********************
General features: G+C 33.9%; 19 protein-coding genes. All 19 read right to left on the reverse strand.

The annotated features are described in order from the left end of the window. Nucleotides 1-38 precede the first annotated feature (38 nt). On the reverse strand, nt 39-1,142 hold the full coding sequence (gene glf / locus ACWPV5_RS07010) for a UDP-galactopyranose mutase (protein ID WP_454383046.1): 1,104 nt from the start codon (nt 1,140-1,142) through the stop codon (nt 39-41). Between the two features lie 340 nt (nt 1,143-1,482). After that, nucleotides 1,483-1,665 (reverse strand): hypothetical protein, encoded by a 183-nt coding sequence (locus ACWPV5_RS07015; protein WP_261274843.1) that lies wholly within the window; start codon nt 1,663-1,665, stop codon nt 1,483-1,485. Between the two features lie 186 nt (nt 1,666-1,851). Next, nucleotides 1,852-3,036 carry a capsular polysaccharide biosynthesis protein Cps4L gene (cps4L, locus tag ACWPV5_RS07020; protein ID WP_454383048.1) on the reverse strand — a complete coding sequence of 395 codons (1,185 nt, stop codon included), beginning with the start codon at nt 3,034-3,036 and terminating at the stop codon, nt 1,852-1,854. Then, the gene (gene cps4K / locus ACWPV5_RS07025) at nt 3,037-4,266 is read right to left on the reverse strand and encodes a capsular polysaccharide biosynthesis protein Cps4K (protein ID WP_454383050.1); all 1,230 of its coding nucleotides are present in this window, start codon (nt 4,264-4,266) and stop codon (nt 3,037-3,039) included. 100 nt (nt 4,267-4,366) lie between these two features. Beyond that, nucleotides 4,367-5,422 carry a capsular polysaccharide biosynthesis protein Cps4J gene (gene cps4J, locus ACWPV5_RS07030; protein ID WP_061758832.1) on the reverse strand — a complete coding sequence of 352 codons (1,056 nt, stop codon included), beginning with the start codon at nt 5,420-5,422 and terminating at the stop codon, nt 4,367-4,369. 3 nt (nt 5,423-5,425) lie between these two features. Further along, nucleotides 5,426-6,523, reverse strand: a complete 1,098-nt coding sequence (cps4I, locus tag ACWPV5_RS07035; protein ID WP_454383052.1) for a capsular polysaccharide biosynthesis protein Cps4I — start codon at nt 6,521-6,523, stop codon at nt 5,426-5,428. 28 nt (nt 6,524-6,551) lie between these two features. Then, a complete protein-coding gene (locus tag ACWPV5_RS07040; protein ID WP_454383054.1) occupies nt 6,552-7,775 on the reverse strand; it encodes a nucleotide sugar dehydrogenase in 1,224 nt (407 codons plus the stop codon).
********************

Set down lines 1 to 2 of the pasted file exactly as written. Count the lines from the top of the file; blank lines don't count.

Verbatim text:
General features: G+C 33.9%; 19 protein-coding genes. All 19 read right to left on the reverse strand.

The annotated features are described in order from the left end of the window. Nucleotides 1-38 precede the first annotated feature (38 nt). On the reverse strand, nt 39-1,142 hold the full coding sequence (gene glf / locus ACWPV5_RS07010) for a UDP-galactopyranose mutase (protein ID WP_454383046.1): 1,104 nt from the start codon (nt 1,140-1,142) through the stop codon (nt 39-41). Between the two features lie 340 nt (nt 1,143-1,482). After that, nucleotides 1,483-1,665 (reverse strand): hypothetical protein, encoded by a 183-nt coding sequence (locus ACWPV5_RS07015; protein WP_261274843.1) that lies wholly within the window; start codon nt 1,663-1,665, stop codon nt 1,483-1,485. Between the two features lie 186 nt (nt 1,666-1,851). Next, nucleotides 1,852-3,036 carry a capsular polysaccharide biosynthesis protein Cps4L gene (cps4L, locus tag ACWPV5_RS07020; protein ID WP_454383048.1) on the reverse strand — a complete coding sequence of 395 codons (1,185 nt, stop codon included), beginning with the start codon at nt 3,034-3,036 and terminating at the stop codon, nt 1,852-1,854. Then, the gene (gene cps4K / locus ACWPV5_RS07025) at nt 3,037-4,266 is read right to left on the reverse strand and encodes a capsular polysaccharide biosynthesis protein Cps4K (protein ID WP_454383050.1); all 1,230 of its coding nucleotides are present in this window, start codon (nt 4,264-4,266) and stop codon (nt 3,037-3,039) included. 100 nt (nt 4,267-4,366) lie between these two features. Beyond that, nucleotides 4,367-5,422 carry a capsular polysaccharide biosynthesis protein Cps4J gene (gene cps4J, locus ACWPV5_RS07030; protein ID WP_061758832.1) on the reverse strand — a complete coding sequence of 352 codons (1,056 nt, stop codon included), beginning with the start codon at nt 5,420-5,422 and terminating at the stop codon, nt 4,367-4,369. 3 nt (nt 5,423-5,425) lie between these two features. Further along, nucleotides 5,426-6,523, reverse strand: a complete 1,098-nt coding sequence (cps4I, locus tag ACWPV5_RS07035; protein ID WP_454383052.1) for a capsular polysaccharide biosynthesis protein Cps4I — start codon at nt 6,521-6,523, stop codon at nt 5,426-5,428. 28 nt (nt 6,524-6,551) lie between these two features. Then, a complete protein-coding gene (locus tag ACWPV5_RS07040; protein ID WP_454383054.1) occupies nt 6,552-7,775 on the reverse strand; it encodes a nucleotide sugar dehydrogenase in 1,224 nt (407 codons plus the stop codon).